Lewis Carroll and his connection to Whitby
In 1854 a 22 year old student of Christ Church college called Charles Lutwidge Dodgson (Later to become known as Lewis Carroll) came to Whitby as part of a mathematical group to give a series of academic lectures in and around the town. One of the members of his party, a Dr Thomas, is said to have recalled that Dodgson “used to sit on a rock on the beach telling stories to a circle of eager young listeners”, and he believed that “it was there that Alice was incubated”
During his stay in Whitby, Dodgson had his first piece of work published, a poem called The Lady of The Ladle. The poem appeared in the Whitby Gazette.
2 years later in 1856 another of his poems was published, but in the name of Lewis Carroll. It appears that this new pseudonym was not just a random name of choice but a clever play on words. Lewis was the anglicised form of Ludovicus (the Latin for Lutwidge) and Carroll an Irish surname similar to the Latin name Carolus, from which the name Charles is derived.
Carroll made another 7 visits to Whitby but little is known about these visits. There are thoughts that he came here to relax and escape from his new found fame, as by then he had published Alice’s Adventures in Wonderland and Through the Looking Glass And What Alice Found There.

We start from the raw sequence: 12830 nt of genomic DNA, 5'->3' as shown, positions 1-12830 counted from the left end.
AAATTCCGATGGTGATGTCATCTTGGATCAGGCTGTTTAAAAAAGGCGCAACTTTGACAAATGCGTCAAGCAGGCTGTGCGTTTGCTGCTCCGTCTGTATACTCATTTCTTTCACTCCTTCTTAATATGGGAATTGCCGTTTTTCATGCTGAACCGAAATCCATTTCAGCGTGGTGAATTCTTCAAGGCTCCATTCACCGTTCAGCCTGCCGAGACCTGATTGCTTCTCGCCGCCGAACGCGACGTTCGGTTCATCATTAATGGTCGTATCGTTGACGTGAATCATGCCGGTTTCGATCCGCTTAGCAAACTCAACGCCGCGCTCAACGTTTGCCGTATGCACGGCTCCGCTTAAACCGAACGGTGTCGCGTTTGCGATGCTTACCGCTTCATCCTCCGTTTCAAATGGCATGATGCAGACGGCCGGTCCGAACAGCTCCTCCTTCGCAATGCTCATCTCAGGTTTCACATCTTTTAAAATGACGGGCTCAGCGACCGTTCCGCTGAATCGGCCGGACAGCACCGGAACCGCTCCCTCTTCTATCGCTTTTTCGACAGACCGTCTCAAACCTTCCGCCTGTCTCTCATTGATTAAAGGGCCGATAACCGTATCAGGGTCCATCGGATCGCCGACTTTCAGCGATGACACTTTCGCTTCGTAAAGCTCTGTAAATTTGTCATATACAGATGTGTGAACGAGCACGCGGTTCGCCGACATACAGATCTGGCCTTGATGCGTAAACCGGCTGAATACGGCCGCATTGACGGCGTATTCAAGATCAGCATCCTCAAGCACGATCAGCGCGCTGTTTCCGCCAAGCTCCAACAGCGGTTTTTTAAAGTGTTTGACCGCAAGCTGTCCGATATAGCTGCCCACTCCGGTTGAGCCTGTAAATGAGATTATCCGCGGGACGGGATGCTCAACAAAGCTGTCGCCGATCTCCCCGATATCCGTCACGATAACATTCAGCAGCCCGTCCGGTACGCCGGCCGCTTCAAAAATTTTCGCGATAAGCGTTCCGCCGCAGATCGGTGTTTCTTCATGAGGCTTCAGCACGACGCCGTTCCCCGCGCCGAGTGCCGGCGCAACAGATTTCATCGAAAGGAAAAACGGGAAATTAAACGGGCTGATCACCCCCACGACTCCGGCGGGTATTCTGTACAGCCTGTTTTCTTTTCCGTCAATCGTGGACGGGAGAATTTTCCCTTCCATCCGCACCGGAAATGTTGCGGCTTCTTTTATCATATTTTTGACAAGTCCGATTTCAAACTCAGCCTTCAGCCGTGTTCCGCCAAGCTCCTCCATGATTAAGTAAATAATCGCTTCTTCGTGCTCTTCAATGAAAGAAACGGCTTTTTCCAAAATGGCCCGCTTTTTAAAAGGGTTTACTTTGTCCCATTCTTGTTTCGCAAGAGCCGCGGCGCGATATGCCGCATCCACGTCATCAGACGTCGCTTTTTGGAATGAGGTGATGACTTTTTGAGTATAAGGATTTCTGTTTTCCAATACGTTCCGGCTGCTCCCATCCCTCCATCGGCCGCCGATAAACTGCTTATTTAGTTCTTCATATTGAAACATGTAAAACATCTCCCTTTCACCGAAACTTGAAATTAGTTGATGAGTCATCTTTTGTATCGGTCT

Another connection between Lewis Carroll and Whitby is the poem The Walrus and The Carpenter found in Through the Looking Glass. It was thought to have been inspired by Carroll’s walks along Whitby beach.
In November 2008 a ‘Blue Plaque’ was unveiled in Memory of Lewis Carroll. This can be found on the wall of The Rosa Hotel on West Cliff, where Carroll stayed during his visits to Whitby.
In 2018 Whitby In Bloom created an Alice In Wonderland themed garden on Cliff Street with an archway of playing cards and a planter in the form of The Mad Hatter’s Hat.